As Professor of Perspective at the Royal Academy, Turner accompanied Lecture 1 with various diagrams of ancient columns to illustrate how the Romans adjusted the proportions of their sculptures, especially those in spiral bas relief, to enhance ‘what would be lost by distance’.1 Based on prints published by Giovanni Battista Piranesi (1720–1778) in the 1770s, this view of the top of Trajan’s Column in Trajan’s Forum near the Quirinal Hill, Rome works as a comparison to that of the Column of Marcus Aurelius Antoninus in the same city (Tate D17124; Turner Bequest CXCV 153).2 According to Turner, ‘if we are to depend on [Piranesi’s] geometric sections we shall find that the space between the spiral line increases [in Trajan’s Column] in the first volutions and in the Antonine it increases a whole return at the top’.3
Turner, ‘Royal Academy Lectures’, circa 1807–38, Department of Western Manuscripts, British Library, London, ADD MS 46151 K folio 8 verso.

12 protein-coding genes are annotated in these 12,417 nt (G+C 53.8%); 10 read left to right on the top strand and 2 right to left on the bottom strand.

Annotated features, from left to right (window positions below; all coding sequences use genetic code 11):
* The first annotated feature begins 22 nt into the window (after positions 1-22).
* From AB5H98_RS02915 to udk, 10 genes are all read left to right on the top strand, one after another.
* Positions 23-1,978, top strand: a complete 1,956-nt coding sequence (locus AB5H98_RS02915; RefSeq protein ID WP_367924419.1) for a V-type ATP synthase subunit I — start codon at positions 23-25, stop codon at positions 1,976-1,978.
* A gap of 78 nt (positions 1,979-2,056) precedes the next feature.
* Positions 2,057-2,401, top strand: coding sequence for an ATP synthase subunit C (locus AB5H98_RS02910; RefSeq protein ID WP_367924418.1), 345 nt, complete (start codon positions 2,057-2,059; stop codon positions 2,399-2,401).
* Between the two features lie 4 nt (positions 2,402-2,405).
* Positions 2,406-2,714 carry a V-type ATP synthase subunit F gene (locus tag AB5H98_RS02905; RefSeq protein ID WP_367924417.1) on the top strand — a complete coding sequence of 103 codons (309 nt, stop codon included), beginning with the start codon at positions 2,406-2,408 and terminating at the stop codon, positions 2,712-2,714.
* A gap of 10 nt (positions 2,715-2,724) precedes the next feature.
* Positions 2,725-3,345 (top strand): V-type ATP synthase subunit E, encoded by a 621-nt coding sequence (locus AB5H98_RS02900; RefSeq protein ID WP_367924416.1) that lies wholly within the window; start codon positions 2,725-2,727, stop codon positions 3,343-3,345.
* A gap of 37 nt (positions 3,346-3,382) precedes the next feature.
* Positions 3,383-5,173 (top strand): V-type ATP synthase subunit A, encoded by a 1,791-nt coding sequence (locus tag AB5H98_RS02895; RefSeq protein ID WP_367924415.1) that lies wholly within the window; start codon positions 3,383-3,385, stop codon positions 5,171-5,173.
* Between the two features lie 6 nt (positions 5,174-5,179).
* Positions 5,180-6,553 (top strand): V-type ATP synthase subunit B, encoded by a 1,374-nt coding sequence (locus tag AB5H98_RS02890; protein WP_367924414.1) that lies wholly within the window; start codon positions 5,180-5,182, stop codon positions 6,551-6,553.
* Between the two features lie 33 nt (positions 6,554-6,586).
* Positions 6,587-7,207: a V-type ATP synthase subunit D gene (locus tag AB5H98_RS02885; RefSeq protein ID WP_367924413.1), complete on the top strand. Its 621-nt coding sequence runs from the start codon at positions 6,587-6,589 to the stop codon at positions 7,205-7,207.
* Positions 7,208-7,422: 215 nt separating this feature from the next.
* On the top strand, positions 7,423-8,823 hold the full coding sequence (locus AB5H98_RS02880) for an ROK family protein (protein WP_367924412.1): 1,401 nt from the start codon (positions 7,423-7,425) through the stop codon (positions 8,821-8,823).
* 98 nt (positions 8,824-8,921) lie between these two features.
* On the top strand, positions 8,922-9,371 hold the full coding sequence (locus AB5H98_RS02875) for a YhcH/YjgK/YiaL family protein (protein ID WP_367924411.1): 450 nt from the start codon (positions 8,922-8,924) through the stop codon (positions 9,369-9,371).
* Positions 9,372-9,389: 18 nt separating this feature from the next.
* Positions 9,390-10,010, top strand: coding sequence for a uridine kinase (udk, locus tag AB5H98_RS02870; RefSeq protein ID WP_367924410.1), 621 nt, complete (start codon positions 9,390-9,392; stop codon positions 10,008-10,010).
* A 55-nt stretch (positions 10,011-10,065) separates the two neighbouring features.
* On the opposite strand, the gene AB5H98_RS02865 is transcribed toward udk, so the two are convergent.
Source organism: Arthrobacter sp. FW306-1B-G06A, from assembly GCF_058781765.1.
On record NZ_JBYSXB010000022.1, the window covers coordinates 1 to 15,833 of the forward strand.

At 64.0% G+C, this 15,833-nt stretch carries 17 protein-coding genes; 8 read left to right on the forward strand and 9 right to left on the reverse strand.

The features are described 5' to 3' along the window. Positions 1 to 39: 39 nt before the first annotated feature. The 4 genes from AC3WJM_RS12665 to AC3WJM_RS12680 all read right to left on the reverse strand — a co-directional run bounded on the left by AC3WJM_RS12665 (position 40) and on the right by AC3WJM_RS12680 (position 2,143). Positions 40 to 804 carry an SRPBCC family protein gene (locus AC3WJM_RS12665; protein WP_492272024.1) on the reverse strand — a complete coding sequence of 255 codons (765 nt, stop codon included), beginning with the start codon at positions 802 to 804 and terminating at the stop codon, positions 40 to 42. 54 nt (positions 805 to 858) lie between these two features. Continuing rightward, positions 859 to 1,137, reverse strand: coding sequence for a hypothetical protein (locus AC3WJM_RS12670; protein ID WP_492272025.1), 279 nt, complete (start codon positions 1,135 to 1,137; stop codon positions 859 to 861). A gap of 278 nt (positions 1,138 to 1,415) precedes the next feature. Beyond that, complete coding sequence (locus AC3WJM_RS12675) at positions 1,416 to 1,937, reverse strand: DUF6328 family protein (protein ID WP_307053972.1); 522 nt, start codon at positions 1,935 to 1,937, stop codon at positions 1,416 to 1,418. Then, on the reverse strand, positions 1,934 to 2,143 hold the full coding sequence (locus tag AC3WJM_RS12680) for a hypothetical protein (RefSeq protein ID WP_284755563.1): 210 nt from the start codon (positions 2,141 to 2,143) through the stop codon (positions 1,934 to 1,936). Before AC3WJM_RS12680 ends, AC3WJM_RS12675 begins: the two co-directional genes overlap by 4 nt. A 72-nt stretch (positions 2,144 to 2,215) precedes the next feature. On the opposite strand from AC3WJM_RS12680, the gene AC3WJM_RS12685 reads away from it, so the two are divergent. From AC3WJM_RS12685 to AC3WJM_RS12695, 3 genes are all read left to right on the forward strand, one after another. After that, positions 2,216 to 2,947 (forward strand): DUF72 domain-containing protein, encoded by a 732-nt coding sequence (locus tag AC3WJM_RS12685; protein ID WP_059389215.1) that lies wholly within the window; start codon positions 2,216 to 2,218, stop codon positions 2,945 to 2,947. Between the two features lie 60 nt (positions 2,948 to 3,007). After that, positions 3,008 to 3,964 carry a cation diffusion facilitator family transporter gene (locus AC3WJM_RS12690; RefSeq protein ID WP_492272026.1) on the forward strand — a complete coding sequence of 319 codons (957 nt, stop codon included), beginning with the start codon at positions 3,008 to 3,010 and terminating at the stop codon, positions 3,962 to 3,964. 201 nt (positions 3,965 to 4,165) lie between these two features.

Turner, ‘Royal Academy Lectures’, circa 1807–38, Department of Western Manuscripts, British Library, London, ADD MS 46151 C folio 8 verso–9, K folio 10 and J folio 9.
Ibid., K folio 9 verso.
Peter Bower states that the sheet is Double Elephant size Whatman paper made by William Balston, at Springfield Mill, Maidstone, Kent. The largest group within the perspective drawings, this batch of paper shows a ‘grid-like series of shadows that can be seen within the sheet in transmitted light. This appears to have been caused by a trial method of supporting the woven wire mould cover on the mould’. Because this is the only batch he has seen with such a feature, Bower believes that ‘it may have been tried on one pair of moulds and for some reason never tried again’. He also writes that it is ‘not the best Whatman paper by any means; the weight of this group is also very variable and the moulds have not been kept clean during use’.1
Notes in Tate catalogue files.
Indications of Turner’s transfer process, a small sketch by Turner in red ink of an unidentified architectural element with measurements top right and an inscription by an unknown hand in pencil ‘146’ top left.
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